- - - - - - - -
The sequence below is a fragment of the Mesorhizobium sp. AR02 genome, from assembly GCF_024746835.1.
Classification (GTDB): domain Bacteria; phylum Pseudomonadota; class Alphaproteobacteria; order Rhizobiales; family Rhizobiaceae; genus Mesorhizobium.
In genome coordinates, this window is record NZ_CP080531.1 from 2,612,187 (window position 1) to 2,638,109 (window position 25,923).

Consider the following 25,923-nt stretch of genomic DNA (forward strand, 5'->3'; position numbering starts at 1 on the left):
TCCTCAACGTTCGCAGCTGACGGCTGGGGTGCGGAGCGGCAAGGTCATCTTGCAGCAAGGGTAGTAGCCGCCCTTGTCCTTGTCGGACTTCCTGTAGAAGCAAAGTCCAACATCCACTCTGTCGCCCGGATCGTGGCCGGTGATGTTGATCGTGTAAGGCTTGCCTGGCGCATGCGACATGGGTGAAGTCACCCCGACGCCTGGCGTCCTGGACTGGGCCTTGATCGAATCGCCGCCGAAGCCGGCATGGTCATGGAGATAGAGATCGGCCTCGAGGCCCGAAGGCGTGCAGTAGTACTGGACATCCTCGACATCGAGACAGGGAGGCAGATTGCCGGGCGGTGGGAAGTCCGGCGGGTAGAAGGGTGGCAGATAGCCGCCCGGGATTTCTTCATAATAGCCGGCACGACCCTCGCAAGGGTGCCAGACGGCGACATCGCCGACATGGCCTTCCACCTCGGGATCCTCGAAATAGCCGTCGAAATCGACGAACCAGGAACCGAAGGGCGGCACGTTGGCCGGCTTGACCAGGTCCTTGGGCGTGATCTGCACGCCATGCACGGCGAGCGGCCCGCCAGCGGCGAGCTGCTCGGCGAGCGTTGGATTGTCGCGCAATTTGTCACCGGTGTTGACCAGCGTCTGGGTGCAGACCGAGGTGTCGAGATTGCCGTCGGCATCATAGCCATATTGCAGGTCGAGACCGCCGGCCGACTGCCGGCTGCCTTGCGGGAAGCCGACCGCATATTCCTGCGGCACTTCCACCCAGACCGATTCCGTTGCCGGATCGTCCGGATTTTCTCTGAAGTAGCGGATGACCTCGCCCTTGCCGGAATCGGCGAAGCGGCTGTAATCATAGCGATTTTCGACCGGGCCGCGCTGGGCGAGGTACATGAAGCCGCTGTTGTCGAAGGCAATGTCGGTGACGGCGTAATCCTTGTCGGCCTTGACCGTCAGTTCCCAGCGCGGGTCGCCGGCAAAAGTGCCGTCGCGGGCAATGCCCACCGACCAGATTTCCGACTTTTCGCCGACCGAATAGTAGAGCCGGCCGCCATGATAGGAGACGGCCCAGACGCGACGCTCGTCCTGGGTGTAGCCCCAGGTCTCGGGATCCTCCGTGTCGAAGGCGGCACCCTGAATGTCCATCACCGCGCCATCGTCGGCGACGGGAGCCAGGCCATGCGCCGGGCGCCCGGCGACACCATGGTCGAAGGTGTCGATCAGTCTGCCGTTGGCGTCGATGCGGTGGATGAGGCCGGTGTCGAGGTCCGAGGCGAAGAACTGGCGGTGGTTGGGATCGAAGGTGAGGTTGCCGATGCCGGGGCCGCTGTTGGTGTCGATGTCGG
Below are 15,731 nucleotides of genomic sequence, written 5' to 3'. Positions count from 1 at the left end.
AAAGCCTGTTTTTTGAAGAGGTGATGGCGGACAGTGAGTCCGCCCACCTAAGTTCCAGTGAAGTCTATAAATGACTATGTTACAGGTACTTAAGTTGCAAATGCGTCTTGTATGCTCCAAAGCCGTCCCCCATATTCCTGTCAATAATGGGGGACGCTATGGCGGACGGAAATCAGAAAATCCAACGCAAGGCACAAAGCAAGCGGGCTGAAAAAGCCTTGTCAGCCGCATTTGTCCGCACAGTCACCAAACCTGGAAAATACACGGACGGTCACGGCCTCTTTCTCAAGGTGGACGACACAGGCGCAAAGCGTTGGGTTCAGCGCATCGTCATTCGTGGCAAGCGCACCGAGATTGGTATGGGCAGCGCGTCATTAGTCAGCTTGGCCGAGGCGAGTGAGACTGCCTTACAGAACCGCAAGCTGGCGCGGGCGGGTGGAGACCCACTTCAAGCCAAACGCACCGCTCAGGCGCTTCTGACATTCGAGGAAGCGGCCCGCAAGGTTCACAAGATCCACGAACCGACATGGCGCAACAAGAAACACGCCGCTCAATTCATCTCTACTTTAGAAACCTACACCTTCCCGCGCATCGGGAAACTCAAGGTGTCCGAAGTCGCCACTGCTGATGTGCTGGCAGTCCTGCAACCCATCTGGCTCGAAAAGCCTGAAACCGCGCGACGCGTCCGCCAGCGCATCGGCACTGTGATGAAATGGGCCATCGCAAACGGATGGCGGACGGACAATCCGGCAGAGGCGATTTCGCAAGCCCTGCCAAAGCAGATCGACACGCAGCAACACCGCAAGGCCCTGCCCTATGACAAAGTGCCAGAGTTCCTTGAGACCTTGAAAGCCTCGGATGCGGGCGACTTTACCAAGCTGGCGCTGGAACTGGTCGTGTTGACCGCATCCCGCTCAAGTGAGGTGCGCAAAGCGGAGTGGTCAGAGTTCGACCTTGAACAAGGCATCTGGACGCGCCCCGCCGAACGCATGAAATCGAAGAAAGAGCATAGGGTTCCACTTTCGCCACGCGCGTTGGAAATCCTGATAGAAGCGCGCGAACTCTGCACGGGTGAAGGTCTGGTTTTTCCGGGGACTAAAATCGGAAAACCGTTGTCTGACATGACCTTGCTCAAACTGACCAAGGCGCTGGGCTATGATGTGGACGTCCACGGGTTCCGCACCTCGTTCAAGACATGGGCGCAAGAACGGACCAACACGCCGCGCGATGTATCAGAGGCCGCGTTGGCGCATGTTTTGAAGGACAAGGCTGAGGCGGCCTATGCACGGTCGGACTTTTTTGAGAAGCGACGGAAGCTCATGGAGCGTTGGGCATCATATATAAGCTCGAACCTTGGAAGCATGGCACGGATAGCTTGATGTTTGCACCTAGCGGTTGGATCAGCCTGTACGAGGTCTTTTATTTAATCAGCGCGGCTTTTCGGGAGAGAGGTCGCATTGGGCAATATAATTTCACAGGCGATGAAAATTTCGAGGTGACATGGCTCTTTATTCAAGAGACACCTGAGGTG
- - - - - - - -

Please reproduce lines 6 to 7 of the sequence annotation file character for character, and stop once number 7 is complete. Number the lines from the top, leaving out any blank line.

Below are 15,731 nucleotides of genomic sequence, written 5' to 3'. Positions count from 1 at the left end.
AAAGCCTGTTTTTTGAAGAGGTGATGGCGGACAGTGAGTCCGCCCACCTAAGTTCCAGTGAAGTCTATAAATGACTATGTTACAGGTACTTAAGTTGCAAATGCGTCTTGTATGCTCCAAAGCCGTCCCCCATATTCCTGTCAATAATGGGGGACGCTATGGCGGACGGAAATCAGAAAATCCAACGCAAGGCACAAAGCAAGCGGGCTGAAAAAGCCTTGTCAGCCGCATTTGTCCGCACAGTCACCAAACCTGGAAAATACACGGACGGTCACGGCCTCTTTCTCAAGGTGGACGACACAGGCGCAAAGCGTTGGGTTCAGCGCATCGTCATTCGTGGCAAGCGCACCGAGATTGGTATGGGCAGCGCGTCATTAGTCAGCTTGGCCGAGGCGAGTGAGACTGCCTTACAGAACCGCAAGCTGGCGCGGGCGGGTGGAGACCCACTTCAAGCCAAACGCACCGCTCAGGCGCTTCTGACATTCGAGGAAGCGGCCCGCAAGGTTCACAAGATCCACGAACCGACATGGCGCAACAAGAAACACGCCGCTCAATTCATCTCTACTTTAGAAACCTACACCTTCCCGCGCATCGGGAAACTCAAGGTGTCCGAAGTCGCCACTGCTGATGTGCTGGCAGTCCTGCAACCCATCTGGCTCGAAAAGCCTGAAACCGCGCGACGCGTCCGCCAGCGCATCGGCACTGTGATGAAATGGGCCATCGCAAACGGATGGCGGACGGACAATCCGGCAGAGGCGATTTCGCAAGCCCTGCCAAAGCAGATCGACACGCAGCAACACCGCAAGGCCCTGCCCTATGACAAAGTGCCAGAGTTCCTTGAGACCTTGAAAGCCTCGGATGCGGGCGACTTTACCAAGCTGGCGCTGGAACTGGTCGTGTTGACCGCATCCCGCTCAAGTGAGGTGCGCAAAGCGGAGTGGTCAGAGTTCGACCTTGAACAAGGCATCTGGACGCGCCCCGCCGAACGCATGAAATCGAAGAAAGAGCATAGGGTTCCACTTTCGCCACGCGCGTTGGAAATCCTGATAGAAGCGCGCGAACTCTGCACGGGTGAAGGTCTGGTTTTTCCGGGGACTAAAATCGGAAAACCGTTGTCTGACATGACCTTGCTCAAACTGACCAAGGCGCTGGGCTATGATGTGGACGTCCACGGGTTCCGCACCTCGTTCAAGACATGGGCGCAAGAACGGACCAACACGCCGCGCGATGTATCAGAGGCCGCGTTGGCGCATGTTTTGAAGGACAAGGCTGAGGCGGCCTATGCACGGTCGGACTTTTTTGAGAAGCGACGGAAGCTCATGGAGCGTTGGGCATCATATATAAGCTCGAACCTTGGAAGCATGGCACGGATAGCTTGATGTTTGCACCTAGCGGTTGGATCAGCCTGTACGAGGTCTTTTATTTAATCAGCGCGGCTTTTCGGGAGAGAGGTCGCATTGGGCAATATAATTTCACAGGCGATGAAAATTTCGAGGTGACATGGCTCTTTATTCAAGAGACACCTGAGGTG